Three experiences to have you making art the prehistoric way.Read more...
Wild Times - Introduction
Almost a decade ago, I found myself wandering alone on a remote jungle path in Guatemala. I hadn’t planned it that way: I’d been abandoned – too long a story to tell here – by my guide. At first I was livid. How dare he leave me on my own! It was a long, sweaty, three-hour hike to the next camp. After a while my anger began to turn to anxiety. Who knew what dangers lurked in these wilds? On either side of the trail were twisty lianas, gnarled branches and trees laden with toxic sap. Hidden away among them were scores of reptiles, spiders and other potentially dangerous creatures.
The art of horse whispering is just one of the things you can learn in Wild Times © David Wakefield/Adventures with Horses
However, as I walked, my fear slowly ebbed away. In its place grew a feeling of elation. Suddenly, I was aware that all around me was a living, breathing natural community, and that I was a part of it. The separation I felt from my wild environment melted away. I felt safe, supported and swept along with euphoria. Every tree, flower and bird seemed to sing out at me. Why had I never noticed this before? When I reached the next camp I was jubilant: that walk had not only made my trip; it had felt fateful and life-changing.
For the first time ever, I’d experienced a truly conscious connection with nature. I’d gone beyond observing and admiring the landscapes I’d walked through and reached something deeper. I’d felt empathy, reverence, joy and a feeling of kinship – all for and with nature. Above all, I felt truly alive. Once you awaken to something in this way you’re never the same again. And so it was for me. From then on I was hooked, eager to explore this communion further.
Roll on a few years and I was beginning to tire of the long-haul life of a travel writer, with its airport hassles, jetlag and carbon footprint, so I turned my attention to Britain, with its quilt of extraordinarily vivid and varied natural landscapes. I hungered for creative ways to connect with the natural world on our shores: experiences that I – someone who most definitely can’t name every bird, plant and tree and who didn’t spend her childhood emulating Ray Mears – could relate to; experiences that reflect our diversity as humans, with our wide range of interests and backgrounds, and the diversity of the natural world. We may more often think of nature as green landscapes or as flora and fauna, but the earth – the very soil beneath our feet, the wind, the air and fire are nature too. Sunshine and rain and snow are a part of our natural universe and so too is nightfall, with its moonlight and stars. And, of course, cities can be a haven for nature: that lone tree on the high street weathering our indifference is still a wild thing.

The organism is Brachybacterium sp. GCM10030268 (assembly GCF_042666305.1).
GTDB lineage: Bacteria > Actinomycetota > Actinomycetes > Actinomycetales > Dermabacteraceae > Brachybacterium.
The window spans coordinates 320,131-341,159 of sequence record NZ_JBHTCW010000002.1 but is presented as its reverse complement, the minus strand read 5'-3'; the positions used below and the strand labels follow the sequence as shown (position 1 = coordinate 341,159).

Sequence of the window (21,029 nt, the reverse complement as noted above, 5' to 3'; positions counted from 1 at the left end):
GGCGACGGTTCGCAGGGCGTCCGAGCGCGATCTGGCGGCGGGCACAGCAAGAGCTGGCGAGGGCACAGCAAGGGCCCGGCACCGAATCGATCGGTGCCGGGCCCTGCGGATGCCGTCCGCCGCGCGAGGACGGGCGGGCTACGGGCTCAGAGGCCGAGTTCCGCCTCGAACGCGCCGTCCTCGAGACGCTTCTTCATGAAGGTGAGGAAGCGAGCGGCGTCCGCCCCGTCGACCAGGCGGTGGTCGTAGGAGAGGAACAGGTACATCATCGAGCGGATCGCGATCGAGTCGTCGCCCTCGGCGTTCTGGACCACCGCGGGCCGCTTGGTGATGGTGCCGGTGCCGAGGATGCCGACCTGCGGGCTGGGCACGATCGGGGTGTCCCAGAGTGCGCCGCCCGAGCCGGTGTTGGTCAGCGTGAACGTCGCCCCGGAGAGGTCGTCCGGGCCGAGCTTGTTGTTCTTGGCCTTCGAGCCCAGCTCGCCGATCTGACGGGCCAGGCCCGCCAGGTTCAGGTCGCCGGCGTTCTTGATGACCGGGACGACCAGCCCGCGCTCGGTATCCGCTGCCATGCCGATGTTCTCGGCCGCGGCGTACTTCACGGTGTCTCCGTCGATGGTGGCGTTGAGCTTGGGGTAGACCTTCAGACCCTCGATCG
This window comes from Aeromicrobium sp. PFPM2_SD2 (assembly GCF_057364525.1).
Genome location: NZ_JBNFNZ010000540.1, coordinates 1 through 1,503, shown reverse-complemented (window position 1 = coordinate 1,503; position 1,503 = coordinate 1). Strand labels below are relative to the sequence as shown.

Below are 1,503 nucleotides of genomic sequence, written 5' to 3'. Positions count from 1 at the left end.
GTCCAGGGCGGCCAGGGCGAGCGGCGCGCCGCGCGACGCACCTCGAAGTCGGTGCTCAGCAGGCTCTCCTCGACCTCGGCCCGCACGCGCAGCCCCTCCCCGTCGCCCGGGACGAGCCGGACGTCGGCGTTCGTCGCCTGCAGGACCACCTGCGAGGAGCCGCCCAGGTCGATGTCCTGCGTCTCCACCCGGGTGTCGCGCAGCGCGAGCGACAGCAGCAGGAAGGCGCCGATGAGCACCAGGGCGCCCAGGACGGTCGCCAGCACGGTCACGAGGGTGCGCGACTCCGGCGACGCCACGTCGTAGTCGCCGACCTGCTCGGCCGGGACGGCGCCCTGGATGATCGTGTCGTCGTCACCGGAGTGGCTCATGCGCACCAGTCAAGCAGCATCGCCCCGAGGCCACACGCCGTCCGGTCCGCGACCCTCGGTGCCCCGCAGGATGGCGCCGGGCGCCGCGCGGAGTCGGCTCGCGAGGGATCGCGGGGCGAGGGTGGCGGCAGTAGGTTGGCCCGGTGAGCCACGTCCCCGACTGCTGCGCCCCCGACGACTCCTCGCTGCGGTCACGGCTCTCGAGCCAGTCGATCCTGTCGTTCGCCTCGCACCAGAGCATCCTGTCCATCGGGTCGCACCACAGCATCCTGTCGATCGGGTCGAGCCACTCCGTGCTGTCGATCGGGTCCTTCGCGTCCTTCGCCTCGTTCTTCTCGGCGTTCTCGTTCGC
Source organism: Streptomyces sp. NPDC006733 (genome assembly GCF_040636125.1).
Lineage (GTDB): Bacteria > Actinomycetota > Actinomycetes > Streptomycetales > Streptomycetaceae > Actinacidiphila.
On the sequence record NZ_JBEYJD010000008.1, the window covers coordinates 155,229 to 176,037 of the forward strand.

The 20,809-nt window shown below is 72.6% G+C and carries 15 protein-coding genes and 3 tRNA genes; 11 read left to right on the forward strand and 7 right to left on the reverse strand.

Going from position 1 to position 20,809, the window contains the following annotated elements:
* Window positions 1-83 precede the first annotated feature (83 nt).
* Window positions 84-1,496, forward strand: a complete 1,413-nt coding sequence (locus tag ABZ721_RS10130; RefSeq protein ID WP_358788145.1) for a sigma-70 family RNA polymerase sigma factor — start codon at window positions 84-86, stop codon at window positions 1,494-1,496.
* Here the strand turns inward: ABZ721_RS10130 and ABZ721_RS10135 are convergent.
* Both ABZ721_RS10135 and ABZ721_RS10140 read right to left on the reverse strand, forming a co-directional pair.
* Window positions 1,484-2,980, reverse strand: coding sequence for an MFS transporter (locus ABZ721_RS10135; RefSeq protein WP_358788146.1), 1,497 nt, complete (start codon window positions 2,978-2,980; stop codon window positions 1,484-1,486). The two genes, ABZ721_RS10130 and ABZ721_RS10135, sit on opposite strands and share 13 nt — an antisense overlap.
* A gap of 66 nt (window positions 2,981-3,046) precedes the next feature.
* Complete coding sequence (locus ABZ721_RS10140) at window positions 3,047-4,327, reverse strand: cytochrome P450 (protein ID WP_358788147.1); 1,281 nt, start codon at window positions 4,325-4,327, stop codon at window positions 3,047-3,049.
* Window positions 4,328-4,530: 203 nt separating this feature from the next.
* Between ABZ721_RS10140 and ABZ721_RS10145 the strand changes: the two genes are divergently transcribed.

Learn how to forage mushrooms with Mina © Lucina Dransfield
I sought experiences that aren’t specifically aimed at naturalists or wildlife experts (or at adrenaline junkies and challenge-obsessed adventurers hell-bent on conquering rather than befriending nature), but rather those that nature novices, devotees and eco-travel enthusiasts alike might enjoy. Everything within this book offers a thrilling intimacy with both this land and those who care for it. Here the more creative rubs shoulders with the mainstream and the downright offbeat. Some experiences involve weekend jaunts or short breaks, others a day out. Either way, though, it’s not the destination that takes centre stage but the experience. And it’s worth singing the praises of those who will frame that experience and help to weave a spell you’ll not forget: the passionate, dedicated women and men beavering away among our moors, coasts, hedgerows, woods, highlands, lowlands and cities, just itching to share their wild, wise ways with you. You may not have heard of them – a few are well known, but others are happiest flying under the radar or even living off-grid – but all are special and often pioneering people.
There’s a transformative power to time spent in nature and experiencing a personal, connection or ‘conversation’ with the wild can be the start of a beautiful, reciprocal relationship. The natural world can awaken our senses, oblige us to slow down, offer adventure, meaning, solace, wonder and healing. Nature may challenge us, and invoke a quiet peace. And the mysterious otherliness of our fellow creatures and the intelligence that the wild presents us with – if we listen carefully – is quite extraordinary.